While doing some research for a recent rant, I came across the following article by John Taylor Gotto.
by John Taylor Gatto
I TAUGHT FOR thirty years in some of the worst schools in Manhattan, and in some of the best, and during that time I became an expert in boredom. Boredom was everywhere in my world, and if you asked the kids, as I often did, why they felt so bored, they always gave the same answers: They said the work was stupid, that it made no sense, that they already knew it. They said they wanted to be doing something real, not just sitting around. They said teachers didn’t seem to know much about their subjects and clearly weren’t interested in learning more. And the kids were right: their teachers were every bit as bored as they were.
I spent twenty years in the classroom. What a silly place.
And, I hate the word silly. I never use it. Unless I am looking at academia.
In school, we punish kids for failing.
In life, we learn by failing.
One of my favorite quotes is by Richard Branson, founder of Virgin airlines:
“You don’t learn to walk by following the rules. You learn by doing, and by falling over.”
In school, we are taught the exact opposite. We are taught to follow rules. Line up. Sit down. Raise your hand. Be quiet. Finish your paperwork (homework). Turn in your papers (homework).
Education needs a reminder. Here’s one from Theodore Roosevelt
“The only man who never makes a mistake is the man who never does anything.”
Want to tick me off? Just tell me to line up. Tell me to sit down. Tell me to raise my hand. Tell me to be quiet. Tell me to turn in my paperwork. Tell me not to fail.
According to author Tony Buzan, “Learning how to learn is life’s most important skill.”
Oh, I don’t know. I think learning to duck is life’s most important skill. Helps you avoid stray gunfire.
Still, I understand what Mr. Buzan means.
I have been in the classroom for nearly 20 years.
I like to tell myself that I teach Latin and Greek.
Run into me on Main Street in downtown Franklin, Tennessee and that is what I will tell you when you ask about my work. “I teach Latin and Greek.”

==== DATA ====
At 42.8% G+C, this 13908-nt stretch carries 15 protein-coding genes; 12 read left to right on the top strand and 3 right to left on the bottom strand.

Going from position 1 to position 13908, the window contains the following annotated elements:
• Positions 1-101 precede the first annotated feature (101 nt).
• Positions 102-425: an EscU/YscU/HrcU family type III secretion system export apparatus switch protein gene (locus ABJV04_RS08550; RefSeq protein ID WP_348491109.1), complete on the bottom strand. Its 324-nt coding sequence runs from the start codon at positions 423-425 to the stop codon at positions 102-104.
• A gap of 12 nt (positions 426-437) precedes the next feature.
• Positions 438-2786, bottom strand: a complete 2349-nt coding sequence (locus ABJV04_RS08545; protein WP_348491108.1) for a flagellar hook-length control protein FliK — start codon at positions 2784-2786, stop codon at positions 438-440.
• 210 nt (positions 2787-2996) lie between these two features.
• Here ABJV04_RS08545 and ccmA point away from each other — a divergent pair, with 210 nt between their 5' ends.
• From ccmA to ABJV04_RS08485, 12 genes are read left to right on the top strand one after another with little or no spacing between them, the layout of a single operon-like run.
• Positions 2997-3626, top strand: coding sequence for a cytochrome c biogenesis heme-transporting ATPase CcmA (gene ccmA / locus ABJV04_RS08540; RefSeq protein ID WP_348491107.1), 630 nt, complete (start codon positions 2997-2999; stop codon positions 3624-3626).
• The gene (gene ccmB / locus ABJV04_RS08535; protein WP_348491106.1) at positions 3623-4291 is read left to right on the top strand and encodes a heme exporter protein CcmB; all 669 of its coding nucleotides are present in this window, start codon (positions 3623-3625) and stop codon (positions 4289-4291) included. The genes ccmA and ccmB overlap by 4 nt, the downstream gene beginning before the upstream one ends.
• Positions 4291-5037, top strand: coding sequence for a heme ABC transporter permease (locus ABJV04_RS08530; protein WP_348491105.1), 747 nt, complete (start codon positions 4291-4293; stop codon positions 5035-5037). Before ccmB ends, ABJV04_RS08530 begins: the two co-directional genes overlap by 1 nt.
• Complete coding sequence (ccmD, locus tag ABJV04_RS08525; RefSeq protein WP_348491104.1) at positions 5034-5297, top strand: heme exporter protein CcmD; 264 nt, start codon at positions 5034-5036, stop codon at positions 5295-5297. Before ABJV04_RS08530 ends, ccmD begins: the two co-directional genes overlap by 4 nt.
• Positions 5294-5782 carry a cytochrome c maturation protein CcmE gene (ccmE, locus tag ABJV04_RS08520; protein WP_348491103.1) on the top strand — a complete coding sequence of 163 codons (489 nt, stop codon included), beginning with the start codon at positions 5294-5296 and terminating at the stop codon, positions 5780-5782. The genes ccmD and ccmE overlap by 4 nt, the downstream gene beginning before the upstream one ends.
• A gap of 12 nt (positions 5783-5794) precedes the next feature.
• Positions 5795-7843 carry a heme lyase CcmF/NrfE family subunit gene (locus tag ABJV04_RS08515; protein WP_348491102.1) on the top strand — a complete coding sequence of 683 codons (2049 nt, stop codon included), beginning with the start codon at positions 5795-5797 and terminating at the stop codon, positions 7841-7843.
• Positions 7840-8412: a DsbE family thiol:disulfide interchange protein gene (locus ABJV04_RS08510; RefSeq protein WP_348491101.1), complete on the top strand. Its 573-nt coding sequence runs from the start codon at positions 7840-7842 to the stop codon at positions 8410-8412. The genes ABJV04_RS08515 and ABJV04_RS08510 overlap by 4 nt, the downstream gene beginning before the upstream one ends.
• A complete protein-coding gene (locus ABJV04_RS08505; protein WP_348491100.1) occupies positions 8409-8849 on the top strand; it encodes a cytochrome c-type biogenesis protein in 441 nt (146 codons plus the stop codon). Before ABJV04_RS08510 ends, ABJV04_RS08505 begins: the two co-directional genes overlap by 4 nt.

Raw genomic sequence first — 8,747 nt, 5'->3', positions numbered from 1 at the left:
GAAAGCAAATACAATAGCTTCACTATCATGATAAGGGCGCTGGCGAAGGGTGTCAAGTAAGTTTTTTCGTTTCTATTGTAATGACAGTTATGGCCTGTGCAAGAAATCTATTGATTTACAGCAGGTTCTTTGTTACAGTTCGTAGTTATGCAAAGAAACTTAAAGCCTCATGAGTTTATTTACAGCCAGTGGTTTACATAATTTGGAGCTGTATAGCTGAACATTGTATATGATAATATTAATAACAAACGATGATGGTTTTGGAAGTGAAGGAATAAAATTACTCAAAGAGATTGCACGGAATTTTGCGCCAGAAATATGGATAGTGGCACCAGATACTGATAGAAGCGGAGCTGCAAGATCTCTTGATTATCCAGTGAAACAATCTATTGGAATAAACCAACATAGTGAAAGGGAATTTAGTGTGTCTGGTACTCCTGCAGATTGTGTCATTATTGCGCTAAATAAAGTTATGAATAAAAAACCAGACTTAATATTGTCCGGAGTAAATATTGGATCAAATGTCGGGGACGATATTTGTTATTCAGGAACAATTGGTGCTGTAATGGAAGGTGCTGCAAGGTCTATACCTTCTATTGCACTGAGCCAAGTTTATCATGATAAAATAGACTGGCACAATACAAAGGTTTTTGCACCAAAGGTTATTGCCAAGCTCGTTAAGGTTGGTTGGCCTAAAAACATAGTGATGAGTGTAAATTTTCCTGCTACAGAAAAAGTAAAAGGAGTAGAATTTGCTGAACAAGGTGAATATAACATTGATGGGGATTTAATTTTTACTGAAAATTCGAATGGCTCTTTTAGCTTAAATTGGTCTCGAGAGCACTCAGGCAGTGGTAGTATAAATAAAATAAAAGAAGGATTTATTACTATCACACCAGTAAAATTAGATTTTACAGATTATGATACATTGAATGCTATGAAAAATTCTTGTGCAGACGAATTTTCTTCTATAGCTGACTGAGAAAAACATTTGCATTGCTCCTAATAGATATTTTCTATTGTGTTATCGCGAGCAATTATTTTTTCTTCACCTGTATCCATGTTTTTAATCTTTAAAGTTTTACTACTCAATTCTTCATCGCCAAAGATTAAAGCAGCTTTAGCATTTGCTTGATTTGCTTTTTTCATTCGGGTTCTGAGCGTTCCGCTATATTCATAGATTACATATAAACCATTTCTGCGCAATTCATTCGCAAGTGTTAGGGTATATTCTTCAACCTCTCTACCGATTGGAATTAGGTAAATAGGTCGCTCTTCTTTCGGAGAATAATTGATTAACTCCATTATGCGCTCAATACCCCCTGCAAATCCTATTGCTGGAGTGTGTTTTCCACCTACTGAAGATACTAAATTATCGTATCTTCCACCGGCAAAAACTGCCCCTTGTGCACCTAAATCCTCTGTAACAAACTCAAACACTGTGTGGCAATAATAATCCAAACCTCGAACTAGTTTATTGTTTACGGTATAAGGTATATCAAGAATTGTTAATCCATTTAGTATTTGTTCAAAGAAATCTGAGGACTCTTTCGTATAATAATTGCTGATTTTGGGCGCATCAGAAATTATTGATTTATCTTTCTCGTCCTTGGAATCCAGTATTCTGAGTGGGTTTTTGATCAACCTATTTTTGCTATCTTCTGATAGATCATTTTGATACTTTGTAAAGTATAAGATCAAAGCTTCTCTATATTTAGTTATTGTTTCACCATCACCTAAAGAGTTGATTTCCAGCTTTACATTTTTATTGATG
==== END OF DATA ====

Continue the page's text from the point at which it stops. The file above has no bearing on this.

The problem is, it isn’t true.
I am a manager. For the last 20 years, I have managed bathroom breaks, fights, meltdowns, drama, bathroom breaks, seating arrangements, grades, stolen pencils, bathroom breaks, arguments, door holders, line leaders, and, that’s right, bathroom breaks.
I am a professional nag. Stay in your seat. Raise your hand. Turn in your homework. Don’t take his pencil. Get your hands out of her hair. Do not sit on the table. Get out from under the table. Put the chair back down. Put your name on your paper. Keep your hands to yourself. Clean that up. Take your finger out of her ear. Do not glue the books to the table. Quit licking that.
Yes. I have had to say all of those sentences.
In a 45 minute class, I am willing to bet we spend 15 to 20 minutes talking about Latin or Greek.
In 2011, I started teaching online.
Ask me what I am doing online, and I will tell you. “I teach Latin and Greek.”
And, it’s true.
I have hundreds of students online. Overwhelmingly, my online students outperform any students I have ever taught. I have never seen anything like it.
Those who complete my Latin courses, and most do, are able to read the New Testament in Latin.
Those who complete my Greek courses, and many do not, are able to read the New Testament in Greek. (Greek is just hard. I try to warn people. It is just so stinking hard. But, that’s another post.)
I’m becoming increasingly convinced that the best thing you can do for your own education is to get out of school!
The physical classroom is a distraction. The online classroom is a learning laboratory.
Others are joining me. Or, maybe I am joining them. Either way, I am not alone in this conviction: http://nautil.us/issue/29/scaling/why-virtual-classes-can-be-better-than-real-ones
One final tip. If you are not self-disciplined, all I have written above may not apply. If youare self-disciplined, though, find a way out of the classroom.
Sir Walter Scott summed it up. “All men who have turned out worth anything have had the chief hand in their own education.”
Have a fantastic weekend!
P.S. In 23 days I will be giving a three-week tour of the Harry Potter series.
That series is better than you think it is.
Harry Potter fan or no, you will not want to miss this
Natality: the birth rate.
In philosophy, natality is human innovation. Natality is the human ability to create new ideas out of nothing.
Natality comes from the French natalité, which derives from the Latin word natal. Natal means “birthday.”
Since today is my “natal” the word of the day is “Natality.”
Cognoscente: Someone possessing superior knowledge in a particular field, usually the arts; a connoisseur, an aficionado, a discerning expert.
I get the feeling a “cognoscente” is likely a member of the Illuminati of the art world. Or, based on modern art purchases, perhaps the “cognoscente” is simply a gullible person with a large checking account.
Cognoscente derives from its now obsolete Italian twin: cognoscente (now conoscente). Naturally, the Italian word comes from the Latin verb cognosco (I know).
The Latin cognosco comes from the Latin preposition con (with) and the Greek word γιγνώσκω (gignosko) meaning, “I know.”